On Error Handling as Event Processing

error handling

The use of event processing for error handling might substantially reduce the cost of the software life cycle. RTInsights International Technology Editor Dr. Opher Etzion explains.

Event processing can be used in the software world where any error in the software can be considered an “event.” In fact, in several old programming languages such as my mother tongue Programming Language One (PL/1), the name “event” was related to an exception or error that occurs during the execution of a program and invokes an “error handling” module.

The effort dedicated to error handling in software may account for 80 percent of the development cost. The use of event processing for error handling might substantially reduce the cost of the software life cycle. The representation of as an event opens the way into using event processing within the software engineering process.

The design phase is extended to design the rules of a monitor that observes the software execution in a nonintrusive way. Events that may occur during the execution as well as rules based on them can be embedded inside the design. The monitor is event-driven and receives events both from the running software and from the outside world. The event-driven monitor can issue observations and be embedded in a debugger. Moreover, it can take an active role concerning error correction and not only error identification.

A correction example is a case in which the error is a result of a violation of a logical integrity constraint such as when a salary raise event exceeds the department budget or violates the constraint that an employee’s salary may not exceed the salary of the employee’s manager. In this case, the error handling can be expressed as policies that determine how to repair the error and then send a correction input to the system. The monitor can also invoke a new task in a workflow or stop running tasks within a workflow.

The separation of the monitoring from the code (and the ability to define event-driven rules that include the ability to view a combination of errors as an error) is an application of event processing in software. Event processing also participates in other software engineering processes such as software verification and program analysis. (I will write about those in one of my future blogs.)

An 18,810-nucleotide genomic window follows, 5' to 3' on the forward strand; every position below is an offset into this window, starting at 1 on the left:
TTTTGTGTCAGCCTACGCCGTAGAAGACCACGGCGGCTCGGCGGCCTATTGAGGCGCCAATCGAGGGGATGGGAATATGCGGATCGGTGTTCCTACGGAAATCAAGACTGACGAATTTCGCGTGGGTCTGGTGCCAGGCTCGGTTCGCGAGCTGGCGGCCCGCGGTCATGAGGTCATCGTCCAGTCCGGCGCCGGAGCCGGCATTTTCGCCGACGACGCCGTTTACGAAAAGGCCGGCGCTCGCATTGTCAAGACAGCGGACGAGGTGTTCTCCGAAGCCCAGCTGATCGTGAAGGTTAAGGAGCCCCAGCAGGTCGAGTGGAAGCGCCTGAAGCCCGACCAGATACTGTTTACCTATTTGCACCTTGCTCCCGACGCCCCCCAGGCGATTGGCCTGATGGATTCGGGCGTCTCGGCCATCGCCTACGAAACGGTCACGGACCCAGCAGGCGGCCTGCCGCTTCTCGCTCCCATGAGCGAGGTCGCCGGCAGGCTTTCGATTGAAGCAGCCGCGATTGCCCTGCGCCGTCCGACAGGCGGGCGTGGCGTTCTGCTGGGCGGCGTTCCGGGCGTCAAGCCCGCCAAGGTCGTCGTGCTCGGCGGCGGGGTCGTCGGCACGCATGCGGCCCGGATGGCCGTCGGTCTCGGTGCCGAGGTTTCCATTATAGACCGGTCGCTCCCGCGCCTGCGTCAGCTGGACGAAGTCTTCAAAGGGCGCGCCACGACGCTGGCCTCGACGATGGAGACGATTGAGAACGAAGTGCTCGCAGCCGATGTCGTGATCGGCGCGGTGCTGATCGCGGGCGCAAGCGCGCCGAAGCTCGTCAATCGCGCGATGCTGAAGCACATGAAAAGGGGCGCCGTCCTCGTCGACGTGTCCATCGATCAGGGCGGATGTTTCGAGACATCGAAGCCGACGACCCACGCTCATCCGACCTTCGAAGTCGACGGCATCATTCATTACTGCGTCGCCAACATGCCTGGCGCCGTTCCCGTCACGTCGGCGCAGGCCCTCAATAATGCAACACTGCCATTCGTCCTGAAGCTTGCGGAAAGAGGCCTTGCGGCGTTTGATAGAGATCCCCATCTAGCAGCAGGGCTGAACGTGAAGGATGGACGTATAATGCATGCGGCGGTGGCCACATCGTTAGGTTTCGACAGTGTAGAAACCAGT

An event-driven debugging can also apply to event-based systems. One example of this is documented in “Errors and Error Handling in KRL,” a recent blog by RTInsights contributor Phillip J. Windley.

So many articles, so little time. Luckily, our content is edited for easy web reading! Read more:

Research from Gartner: Real-Time Analytics with the Internet of Things
From the Center to the Edge: The IoT Decentralizes Computing
Becoming an ‘Always On’ Smart Business
Urgency of Present and Past in IoT Analytics

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Dr. Opher Etzion

About Dr. Opher Etzion

Dr. Opher Etzion is professor of information systems and head of the Technological Empowerment Institute in Yezreel Valley College in Israel. He is also a former chief scientist of event processing at the IBM Haifa Research Lab (full bio) . Follow him on Twitter @opheretzion.

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